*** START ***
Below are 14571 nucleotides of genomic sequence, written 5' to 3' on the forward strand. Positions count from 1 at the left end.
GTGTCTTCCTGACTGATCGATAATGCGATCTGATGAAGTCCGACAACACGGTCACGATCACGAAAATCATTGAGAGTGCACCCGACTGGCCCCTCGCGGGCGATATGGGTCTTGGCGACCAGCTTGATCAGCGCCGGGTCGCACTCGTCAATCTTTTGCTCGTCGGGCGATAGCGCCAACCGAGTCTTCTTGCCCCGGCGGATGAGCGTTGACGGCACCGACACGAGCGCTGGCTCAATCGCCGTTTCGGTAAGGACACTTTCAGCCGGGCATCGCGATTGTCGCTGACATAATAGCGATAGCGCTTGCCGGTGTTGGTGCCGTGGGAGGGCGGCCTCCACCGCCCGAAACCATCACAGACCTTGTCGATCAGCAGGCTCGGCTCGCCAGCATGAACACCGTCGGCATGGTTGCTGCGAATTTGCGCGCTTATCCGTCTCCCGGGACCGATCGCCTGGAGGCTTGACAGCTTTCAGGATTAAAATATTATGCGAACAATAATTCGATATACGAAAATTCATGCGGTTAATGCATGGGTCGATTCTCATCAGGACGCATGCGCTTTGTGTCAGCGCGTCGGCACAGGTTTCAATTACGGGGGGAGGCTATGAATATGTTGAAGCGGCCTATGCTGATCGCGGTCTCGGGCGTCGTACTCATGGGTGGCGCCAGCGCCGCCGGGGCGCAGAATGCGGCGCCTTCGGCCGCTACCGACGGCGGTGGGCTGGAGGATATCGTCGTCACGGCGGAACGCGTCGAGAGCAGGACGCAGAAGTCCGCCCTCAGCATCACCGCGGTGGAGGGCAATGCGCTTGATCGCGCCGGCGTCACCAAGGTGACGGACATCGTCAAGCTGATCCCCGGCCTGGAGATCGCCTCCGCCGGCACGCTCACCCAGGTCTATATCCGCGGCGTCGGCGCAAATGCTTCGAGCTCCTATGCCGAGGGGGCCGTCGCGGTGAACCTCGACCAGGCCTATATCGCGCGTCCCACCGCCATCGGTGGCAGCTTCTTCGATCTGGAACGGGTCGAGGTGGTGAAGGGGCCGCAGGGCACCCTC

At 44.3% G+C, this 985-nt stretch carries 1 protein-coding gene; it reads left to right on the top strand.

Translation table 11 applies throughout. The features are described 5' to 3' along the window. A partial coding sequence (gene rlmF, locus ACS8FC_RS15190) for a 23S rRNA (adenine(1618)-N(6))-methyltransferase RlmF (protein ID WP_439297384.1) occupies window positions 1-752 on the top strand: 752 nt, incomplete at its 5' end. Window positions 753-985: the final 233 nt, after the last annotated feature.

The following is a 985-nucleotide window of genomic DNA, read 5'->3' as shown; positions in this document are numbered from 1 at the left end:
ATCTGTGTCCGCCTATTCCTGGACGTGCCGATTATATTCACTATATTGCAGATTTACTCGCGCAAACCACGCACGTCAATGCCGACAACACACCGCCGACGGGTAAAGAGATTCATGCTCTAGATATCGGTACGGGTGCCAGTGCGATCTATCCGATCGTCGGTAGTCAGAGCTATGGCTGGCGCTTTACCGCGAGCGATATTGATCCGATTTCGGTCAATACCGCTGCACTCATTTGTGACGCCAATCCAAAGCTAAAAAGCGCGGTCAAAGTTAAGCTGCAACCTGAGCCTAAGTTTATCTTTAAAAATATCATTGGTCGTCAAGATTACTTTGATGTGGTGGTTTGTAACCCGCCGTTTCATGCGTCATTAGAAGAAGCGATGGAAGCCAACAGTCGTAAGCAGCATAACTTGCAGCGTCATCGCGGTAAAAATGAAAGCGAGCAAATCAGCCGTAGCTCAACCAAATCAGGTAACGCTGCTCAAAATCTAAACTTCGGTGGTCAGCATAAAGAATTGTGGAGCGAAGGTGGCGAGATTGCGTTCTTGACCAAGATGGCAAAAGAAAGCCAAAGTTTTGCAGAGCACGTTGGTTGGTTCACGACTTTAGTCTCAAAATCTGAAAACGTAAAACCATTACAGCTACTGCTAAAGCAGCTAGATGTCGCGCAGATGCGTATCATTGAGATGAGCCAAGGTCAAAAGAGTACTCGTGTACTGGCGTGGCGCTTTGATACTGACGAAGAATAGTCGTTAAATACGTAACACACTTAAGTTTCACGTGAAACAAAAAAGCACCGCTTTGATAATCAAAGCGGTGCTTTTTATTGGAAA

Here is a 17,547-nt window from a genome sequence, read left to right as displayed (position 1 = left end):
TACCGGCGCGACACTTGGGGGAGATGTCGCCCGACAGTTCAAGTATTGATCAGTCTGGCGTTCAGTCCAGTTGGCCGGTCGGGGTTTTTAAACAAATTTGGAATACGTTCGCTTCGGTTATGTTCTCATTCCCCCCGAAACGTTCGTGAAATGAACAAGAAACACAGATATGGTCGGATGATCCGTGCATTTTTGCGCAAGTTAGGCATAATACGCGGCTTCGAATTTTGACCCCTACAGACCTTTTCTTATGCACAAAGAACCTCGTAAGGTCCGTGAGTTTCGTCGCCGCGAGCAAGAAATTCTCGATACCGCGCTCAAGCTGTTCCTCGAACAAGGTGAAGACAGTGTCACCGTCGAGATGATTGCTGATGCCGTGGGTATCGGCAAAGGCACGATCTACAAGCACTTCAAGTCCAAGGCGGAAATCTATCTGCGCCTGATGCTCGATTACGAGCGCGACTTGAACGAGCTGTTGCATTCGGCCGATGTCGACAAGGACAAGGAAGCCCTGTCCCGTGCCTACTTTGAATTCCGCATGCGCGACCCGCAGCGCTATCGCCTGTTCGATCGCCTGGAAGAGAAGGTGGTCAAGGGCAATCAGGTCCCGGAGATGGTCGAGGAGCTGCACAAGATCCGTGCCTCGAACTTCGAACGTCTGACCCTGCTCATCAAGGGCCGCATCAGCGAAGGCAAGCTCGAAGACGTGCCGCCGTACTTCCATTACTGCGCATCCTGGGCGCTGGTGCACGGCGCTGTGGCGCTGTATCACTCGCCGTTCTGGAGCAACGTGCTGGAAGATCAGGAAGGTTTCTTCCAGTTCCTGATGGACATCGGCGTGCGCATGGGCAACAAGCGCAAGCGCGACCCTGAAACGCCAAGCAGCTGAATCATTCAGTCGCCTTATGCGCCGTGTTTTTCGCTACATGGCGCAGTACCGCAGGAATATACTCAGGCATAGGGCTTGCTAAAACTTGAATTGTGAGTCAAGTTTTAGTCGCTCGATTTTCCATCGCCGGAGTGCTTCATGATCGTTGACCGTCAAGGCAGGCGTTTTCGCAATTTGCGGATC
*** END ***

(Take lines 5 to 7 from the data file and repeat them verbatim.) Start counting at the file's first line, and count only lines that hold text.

The following is a 985-nucleotide window of genomic DNA, read 5'->3' as shown; positions in this document are numbered from 1 at the left end:
ATCTGTGTCCGCCTATTCCTGGACGTGCCGATTATATTCACTATATTGCAGATTTACTCGCGCAAACCACGCACGTCAATGCCGACAACACACCGCCGACGGGTAAAGAGATTCATGCTCTAGATATCGGTACGGGTGCCAGTGCGATCTATCCGATCGTCGGTAGTCAGAGCTATGGCTGGCGCTTTACCGCGAGCGATATTGATCCGATTTCGGTCAATACCGCTGCACTCATTTGTGACGCCAATCCAAAGCTAAAAAGCGCGGTCAAAGTTAAGCTGCAACCTGAGCCTAAGTTTATCTTTAAAAATATCATTGGTCGTCAAGATTACTTTGATGTGGTGGTTTGTAACCCGCCGTTTCATGCGTCATTAGAAGAAGCGATGGAAGCCAACAGTCGTAAGCAGCATAACTTGCAGCGTCATCGCGGTAAAAATGAAAGCGAGCAAATCAGCCGTAGCTCAACCAAATCAGGTAACGCTGCTCAAAATCTAAACTTCGGTGGTCAGCATAAAGAATTGTGGAGCGAAGGTGGCGAGATTGCGTTCTTGACCAAGATGGCAAAAGAAAGCCAAAGTTTTGCAGAGCACGTTGGTTGGTTCACGACTTTAGTCTCAAAATCTGAAAACGTAAAACCATTACAGCTACTGCTAAAGCAGCTAGATGTCGCGCAGATGCGTATCATTGAGATGAGCCAAGGTCAAAAGAGTACTCGTGTACTGGCGTGGCGCTTTGATACTGACGAAGAATAGTCGTTAAATACGTAACACACTTAAGTTTCACGTGAAACAAAAAAGCACCGCTTTGATAATCAAAGCGGTGCTTTTTATTGGAAA

Here is a 17,547-nt window from a genome sequence, read left to right as displayed (position 1 = left end):